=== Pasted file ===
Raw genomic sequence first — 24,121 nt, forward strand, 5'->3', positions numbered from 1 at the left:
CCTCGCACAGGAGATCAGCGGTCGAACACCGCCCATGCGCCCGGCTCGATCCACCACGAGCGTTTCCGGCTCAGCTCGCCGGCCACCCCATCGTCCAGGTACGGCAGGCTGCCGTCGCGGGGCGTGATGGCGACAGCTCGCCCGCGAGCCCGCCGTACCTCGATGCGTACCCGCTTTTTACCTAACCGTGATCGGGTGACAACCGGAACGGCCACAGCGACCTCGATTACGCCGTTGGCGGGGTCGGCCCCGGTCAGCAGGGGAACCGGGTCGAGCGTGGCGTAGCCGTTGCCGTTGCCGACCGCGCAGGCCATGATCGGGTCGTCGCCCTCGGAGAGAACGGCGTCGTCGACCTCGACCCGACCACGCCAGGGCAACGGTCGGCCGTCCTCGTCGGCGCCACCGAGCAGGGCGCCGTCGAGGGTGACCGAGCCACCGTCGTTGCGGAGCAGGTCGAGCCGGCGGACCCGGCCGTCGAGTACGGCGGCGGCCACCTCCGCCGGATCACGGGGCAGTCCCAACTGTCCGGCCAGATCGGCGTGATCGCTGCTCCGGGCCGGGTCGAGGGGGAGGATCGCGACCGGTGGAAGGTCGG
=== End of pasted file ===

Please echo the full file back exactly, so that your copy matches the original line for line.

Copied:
Raw genomic sequence first — 24,121 nt, forward strand, 5'->3', positions numbered from 1 at the left:
CCTCGCACAGGAGATCAGCGGTCGAACACCGCCCATGCGCCCGGCTCGATCCACCACGAGCGTTTCCGGCTCAGCTCGCCGGCCACCCCATCGTCCAGGTACGGCAGGCTGCCGTCGCGGGGCGTGATGGCGACAGCTCGCCCGCGAGCCCGCCGTACCTCGATGCGTACCCGCTTTTTACCTAACCGTGATCGGGTGACAACCGGAACGGCCACAGCGACCTCGATTACGCCGTTGGCGGGGTCGGCCCCGGTCAGCAGGGGAACCGGGTCGAGCGTGGCGTAGCCGTTGCCGTTGCCGACCGCGCAGGCCATGATCGGGTCGTCGCCCTCGGAGAGAACGGCGTCGTCGACCTCGACCCGACCACGCCAGGGCAACGGTCGGCCGTCCTCGTCGGCGCCACCGAGCAGGGCGCCGTCGAGGGTGACCGAGCCACCGTCGTTGCGGAGCAGGTCGAGCCGGCGGACCCGGCCGTCGAGTACGGCGGCGGCCACCTCCGCCGGATCACGGGGCAGTCCCAACTGTCCGGCCAGATCGGCGTGATCGCTGCTCCGGGCCGGGTCGAGGGGGAGGATCGCGACCGGTGGAAGGTCGG